“Oceanic art is too strange for most people”, Ulrich says nonchalantly. He beckons me back to the main room, pointing to a tall board-like piece, complete with what looks like a nose and a body with markings carved into it. “What is that to you?” I’m stumped. My honest opinion is some kind of fantastical creature hailing from Pan’s Labyrinth. But in a bid to preserve some element of expertise and respect after having already wrongly guessed a bird sculpture as a whale, I go with the safe bet of a type of bird. Ulrich seems satisfied but leaves me with little clue as to what the object is. “It’s extremely strange”, he says happily. “It’s an anthropomorphic piece. Look at that crocodile hanging on the wall too – it’s both a crocodile and a human”. He spins around pointing back to the whale-turned-bird piece. “You’ll find birds in much of their artwork too. They’re important as they’re totem animals”. 



Art is functional in Papua New Guinea – they're even used to adorn yams in ceremonies


Spirituality and functionality are a big part of Oceanic art. Unlike in Western art which is often appraised from afar, Oceanic art is meant to be used, explains Ulrich. “For them it’s not art. It’s made to fulfill a certain purpose. In Papua, ‘art’ is utilitarian and ceremonial: think bows, weapons, shields. Masks and figures serve the same purpose as the idols we find in our churches. Take the Azmat masks, which are a part of big costumes and used for ceremonial dancing. They’re also masks for yams. And they put them on yams because they’re considered to be reborn ancestors.” He looks at me as I try to picture these mask-wearing vegetables. “To really appreciate this art, you need to be there”. 


Moving online


Ulrich is the owner of one of the only tribal art galleries in Germany. “There are other collectors in Germany”, he says. “But no dealers.” I ask him how many pieces he’s collected by now. He pauses. “Several thousand.” It’s quite a feat and the gallery is evidence of his enduring passion. While collecting and displaying these items is quite impressive, it’s online where he makes his money. “Most of my buyers are from outside of Germany. When I started selling online on Catawiki, I wasn’t even aware there were private collectors at all. I heard about Catawiki from a friend in Belgium and we’re really quite happy with the results. We’ve been selling at least 10-20 pieces a month and we’re starting to sell more. Collectors can’t survive anymore unless they move online”.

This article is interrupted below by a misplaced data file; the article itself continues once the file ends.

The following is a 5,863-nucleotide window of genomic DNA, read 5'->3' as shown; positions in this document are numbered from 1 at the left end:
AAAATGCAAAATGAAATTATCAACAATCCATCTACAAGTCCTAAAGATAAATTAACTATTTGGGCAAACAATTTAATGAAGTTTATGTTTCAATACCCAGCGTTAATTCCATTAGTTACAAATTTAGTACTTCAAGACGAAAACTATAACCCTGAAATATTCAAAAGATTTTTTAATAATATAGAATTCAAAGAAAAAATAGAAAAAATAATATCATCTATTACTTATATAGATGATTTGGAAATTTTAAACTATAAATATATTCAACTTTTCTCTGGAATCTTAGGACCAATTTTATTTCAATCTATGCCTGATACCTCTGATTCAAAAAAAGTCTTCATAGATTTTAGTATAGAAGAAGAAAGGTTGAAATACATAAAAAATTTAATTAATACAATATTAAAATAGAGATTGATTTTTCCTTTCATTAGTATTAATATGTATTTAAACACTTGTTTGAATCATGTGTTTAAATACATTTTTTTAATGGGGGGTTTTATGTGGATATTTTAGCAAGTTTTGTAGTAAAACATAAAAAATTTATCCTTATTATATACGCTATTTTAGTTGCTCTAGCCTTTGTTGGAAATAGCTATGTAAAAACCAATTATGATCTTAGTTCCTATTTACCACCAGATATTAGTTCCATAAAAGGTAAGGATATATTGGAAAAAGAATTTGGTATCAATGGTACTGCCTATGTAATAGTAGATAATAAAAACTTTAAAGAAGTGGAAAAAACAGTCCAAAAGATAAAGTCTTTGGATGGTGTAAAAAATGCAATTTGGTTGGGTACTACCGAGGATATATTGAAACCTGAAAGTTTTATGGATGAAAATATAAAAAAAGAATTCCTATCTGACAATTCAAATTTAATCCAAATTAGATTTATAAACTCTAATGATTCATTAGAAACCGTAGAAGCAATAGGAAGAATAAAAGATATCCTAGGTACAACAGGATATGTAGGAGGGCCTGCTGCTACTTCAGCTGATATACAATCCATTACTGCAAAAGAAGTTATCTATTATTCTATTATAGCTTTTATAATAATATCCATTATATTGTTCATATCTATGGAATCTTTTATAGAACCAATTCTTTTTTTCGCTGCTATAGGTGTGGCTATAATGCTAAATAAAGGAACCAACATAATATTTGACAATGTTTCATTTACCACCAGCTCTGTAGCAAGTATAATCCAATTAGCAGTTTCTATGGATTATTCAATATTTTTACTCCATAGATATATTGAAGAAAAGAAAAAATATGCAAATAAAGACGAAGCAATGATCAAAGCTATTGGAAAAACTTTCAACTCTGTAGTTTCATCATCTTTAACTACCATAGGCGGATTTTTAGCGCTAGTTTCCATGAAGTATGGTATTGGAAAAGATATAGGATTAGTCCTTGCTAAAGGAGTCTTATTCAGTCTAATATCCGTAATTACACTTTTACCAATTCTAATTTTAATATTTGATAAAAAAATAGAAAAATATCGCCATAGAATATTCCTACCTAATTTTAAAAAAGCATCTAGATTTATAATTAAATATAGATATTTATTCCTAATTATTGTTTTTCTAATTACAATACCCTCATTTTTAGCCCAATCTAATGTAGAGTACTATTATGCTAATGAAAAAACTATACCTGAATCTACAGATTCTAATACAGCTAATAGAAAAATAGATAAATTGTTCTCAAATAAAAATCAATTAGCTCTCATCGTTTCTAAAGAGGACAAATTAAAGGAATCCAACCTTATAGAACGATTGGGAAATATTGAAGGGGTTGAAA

Catawiki helped introduce Ulrich to a fellow community of tribal art lovers and collectors


“But the beauty of Catawiki”, he says, “is finding a community of fellow tribal art lovers”. Still, there’s no pattern as to what people will like. “Often the things I don’t like sell the best”, he laughs. “You can sell a beautiful authentic mask for nothing, and then something that’s far less special can go for way more. It’s unpredictable!” 


Back home


These days, Ulrich says he’s happy to stay put in Germany, even if there’s a certain draw to heading back to Papua New Guinea. There’s work to be done at home to keep authentic tribal art around, which is becoming increasingly rare. “It’s becoming harder to find high quality and authentic pieces.” He motions to a collection of spiral-shaped shells behind him. “These sell very well now as they used to be used as currency. Since the adoption of paper money in New Guinea though, they’re becoming rare. The shapes now aren’t particularly nice and they often have cracks in them. So these ones are real antiques”, he says proudly.


Ulrich is one of the very few remaining collectors outside of Oceania and museums. “When I began collecting, the locals made art for themselves. But that’s changed. Of course it’s sad, but why shouldn’t they change when the world around them is?”



As the tribal art world modernises, Ulrich is one of the few gatekeepers for it in Western Europe


I ask him, on the topic of change, how the art and his time abroad has affected him. “It changed me like it would change anybody. I formed a completely different view of my own society. The thing that people don’t tell you about culture shock is that it isn’t when you get there – it’s when you come back.”


Still, Ulrich has managed to bring back a large swathe of this branch of art and his gallery serves as a way to memorialise his time in New Guinea and all the feelings that came with it. “The gallery is just for me”, he says. “It’s not for money. It just makes me happy.”